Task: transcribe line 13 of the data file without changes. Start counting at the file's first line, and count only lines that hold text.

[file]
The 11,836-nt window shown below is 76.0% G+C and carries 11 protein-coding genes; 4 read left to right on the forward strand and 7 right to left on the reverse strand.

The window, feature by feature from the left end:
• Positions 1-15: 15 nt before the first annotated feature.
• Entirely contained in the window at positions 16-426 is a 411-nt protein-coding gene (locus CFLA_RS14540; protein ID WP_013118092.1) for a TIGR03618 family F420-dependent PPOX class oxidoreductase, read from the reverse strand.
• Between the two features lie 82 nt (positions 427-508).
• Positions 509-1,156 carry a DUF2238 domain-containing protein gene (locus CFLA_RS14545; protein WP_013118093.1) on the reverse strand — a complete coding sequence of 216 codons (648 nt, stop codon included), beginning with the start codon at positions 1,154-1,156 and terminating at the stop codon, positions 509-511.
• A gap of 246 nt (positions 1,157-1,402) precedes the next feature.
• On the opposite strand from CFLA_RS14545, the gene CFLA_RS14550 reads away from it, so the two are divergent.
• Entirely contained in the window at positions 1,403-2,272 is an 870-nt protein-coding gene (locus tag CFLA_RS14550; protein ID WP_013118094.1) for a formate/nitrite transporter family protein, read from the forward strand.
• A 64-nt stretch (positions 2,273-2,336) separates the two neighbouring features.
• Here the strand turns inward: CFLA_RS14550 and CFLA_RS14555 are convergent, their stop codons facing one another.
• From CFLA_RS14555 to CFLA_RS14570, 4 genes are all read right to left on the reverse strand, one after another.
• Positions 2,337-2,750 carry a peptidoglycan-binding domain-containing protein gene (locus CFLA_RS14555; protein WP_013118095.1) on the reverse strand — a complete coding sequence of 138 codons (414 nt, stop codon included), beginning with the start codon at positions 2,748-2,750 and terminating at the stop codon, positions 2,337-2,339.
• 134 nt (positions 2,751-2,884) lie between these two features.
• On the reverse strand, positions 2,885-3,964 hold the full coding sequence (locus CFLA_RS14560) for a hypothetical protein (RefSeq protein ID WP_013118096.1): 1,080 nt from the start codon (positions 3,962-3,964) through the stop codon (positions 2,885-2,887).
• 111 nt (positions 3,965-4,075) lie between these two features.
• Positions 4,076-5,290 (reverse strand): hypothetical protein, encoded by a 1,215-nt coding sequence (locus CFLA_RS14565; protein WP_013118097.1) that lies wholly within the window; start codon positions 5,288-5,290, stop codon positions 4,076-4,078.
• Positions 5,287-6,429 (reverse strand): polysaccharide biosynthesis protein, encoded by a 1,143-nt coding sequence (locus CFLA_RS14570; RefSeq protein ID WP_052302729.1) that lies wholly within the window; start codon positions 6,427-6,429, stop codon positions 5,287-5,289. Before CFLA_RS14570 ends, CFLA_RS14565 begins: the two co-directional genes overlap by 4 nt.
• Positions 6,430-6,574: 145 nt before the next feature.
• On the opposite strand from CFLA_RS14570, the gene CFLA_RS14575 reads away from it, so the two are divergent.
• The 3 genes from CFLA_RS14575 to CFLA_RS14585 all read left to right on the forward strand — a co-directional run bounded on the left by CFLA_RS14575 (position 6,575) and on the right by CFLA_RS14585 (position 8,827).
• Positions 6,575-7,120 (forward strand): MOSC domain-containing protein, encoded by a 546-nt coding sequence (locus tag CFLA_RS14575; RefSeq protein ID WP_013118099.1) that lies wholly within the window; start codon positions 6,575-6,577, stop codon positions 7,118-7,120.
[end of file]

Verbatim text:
• Positions 2,337-2,750 carry a peptidoglycan-binding domain-containing protein gene (locus CFLA_RS14555; protein WP_013118095.1) on the reverse strand — a complete coding sequence of 138 codons (414 nt, stop codon included), beginning with the start codon at positions 2,748-2,750 and terminating at the stop codon, positions 2,337-2,339.